After my day-long experiment, I remain unsettled. Password cracking is simply too easy, the tools too sophisticated, the CPUs and GPUs too powerful for me to believe that my own basic attempts at beefing up my passwords are a long-term solution. I've resisted password managers in the past over concerns about storing data in the cloud or about the hassle of syncing with other computers or about accessing passwords from a mobile device or because dropping $50 bucks never felt quite worth it—hacks only happen to other people, right?

    But until other forms of authentication take root, the humble password will form a primary defense of our personal information. The time has come for me to find a better solution to generating, storing, and handling them.

    I use 1Password.

  • Odds of a perfect NCAA March Madness bracket

    March 22, 2013  |  Statistics

    Math professor Jeff Bergen explains the odds of picking a perfect bracket.

    The first probability is based on a 50/50 split of correct picks, which is like using fair coin flips to pick winners. Bergen doesn't really go into how he calculated the second probability, but that smaller number comes up by bumping up the probability of picking the right team for each game. I think he's using an average probability of slightly less than 70% (based on simulation results from this old Wall Street Journal column).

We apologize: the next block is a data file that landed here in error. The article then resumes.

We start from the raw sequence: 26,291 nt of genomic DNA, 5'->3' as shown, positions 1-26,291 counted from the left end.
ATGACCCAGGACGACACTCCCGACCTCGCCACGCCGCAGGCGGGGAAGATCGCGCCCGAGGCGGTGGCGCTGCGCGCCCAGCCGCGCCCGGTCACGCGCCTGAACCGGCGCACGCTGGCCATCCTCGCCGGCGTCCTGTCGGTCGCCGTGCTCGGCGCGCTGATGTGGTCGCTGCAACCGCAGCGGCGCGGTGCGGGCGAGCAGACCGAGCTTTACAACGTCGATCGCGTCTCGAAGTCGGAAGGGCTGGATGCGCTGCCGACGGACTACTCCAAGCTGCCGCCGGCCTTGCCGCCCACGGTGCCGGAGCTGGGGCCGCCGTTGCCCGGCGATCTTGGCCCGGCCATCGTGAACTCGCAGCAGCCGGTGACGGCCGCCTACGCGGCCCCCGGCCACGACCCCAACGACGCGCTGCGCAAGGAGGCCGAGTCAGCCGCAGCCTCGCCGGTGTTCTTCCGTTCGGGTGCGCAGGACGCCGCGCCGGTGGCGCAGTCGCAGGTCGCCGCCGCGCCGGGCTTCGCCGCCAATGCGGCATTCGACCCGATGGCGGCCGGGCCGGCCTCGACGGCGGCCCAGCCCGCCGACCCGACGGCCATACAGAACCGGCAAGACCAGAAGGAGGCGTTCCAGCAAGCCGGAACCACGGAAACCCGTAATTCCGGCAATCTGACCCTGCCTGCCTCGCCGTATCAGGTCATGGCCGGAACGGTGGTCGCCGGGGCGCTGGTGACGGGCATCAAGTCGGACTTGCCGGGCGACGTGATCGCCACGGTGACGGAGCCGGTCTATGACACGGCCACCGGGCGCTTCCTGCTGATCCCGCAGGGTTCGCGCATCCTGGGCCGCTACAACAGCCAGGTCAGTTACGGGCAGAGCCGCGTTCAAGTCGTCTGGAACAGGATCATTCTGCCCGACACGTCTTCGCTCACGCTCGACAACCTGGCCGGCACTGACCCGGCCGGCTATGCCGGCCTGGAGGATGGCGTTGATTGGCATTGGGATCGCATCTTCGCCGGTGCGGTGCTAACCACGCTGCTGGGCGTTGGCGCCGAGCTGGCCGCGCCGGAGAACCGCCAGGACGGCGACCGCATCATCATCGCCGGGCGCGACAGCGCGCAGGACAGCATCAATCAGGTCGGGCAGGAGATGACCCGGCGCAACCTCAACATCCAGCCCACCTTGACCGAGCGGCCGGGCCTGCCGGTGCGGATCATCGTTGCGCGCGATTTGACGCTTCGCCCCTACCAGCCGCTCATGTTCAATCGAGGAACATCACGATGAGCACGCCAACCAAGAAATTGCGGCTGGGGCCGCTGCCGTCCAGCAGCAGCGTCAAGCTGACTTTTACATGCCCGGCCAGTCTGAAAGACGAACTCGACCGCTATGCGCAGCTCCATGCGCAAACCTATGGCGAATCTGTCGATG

That's why businesses can offer up million dollar prizes. In all likelihood, no one is going to win, which turns out to be a great business model for insurance companies who back these contests:

    If millions of people enter a particular contest, it might seem like the chance of someone winning is suddenly in the realm of possibility. But there's a catch: This scenario assumes everyone maximized their chances by picking mostly favorites, so those with the best shot at winning are likely to have identical entries. These contests generally protect themselves from big losses by stating they'll divvy up the loot if there are multiple perfect brackets.

    These favorable conditions make insuring these prize offers a good business, as the Dallas company SCA Promotions has discovered. SCA, founded by 11-time world bridge champion Robert D. Hamman, has taken on the insurance risk for roughly 50 perfect-bracket prizes -- including a Sporting News offer of $1 million in 2001, according to vice president Chris Hamman, the founder's son. In the 12 years it has been doing so, SCA has never had to pay out a claim.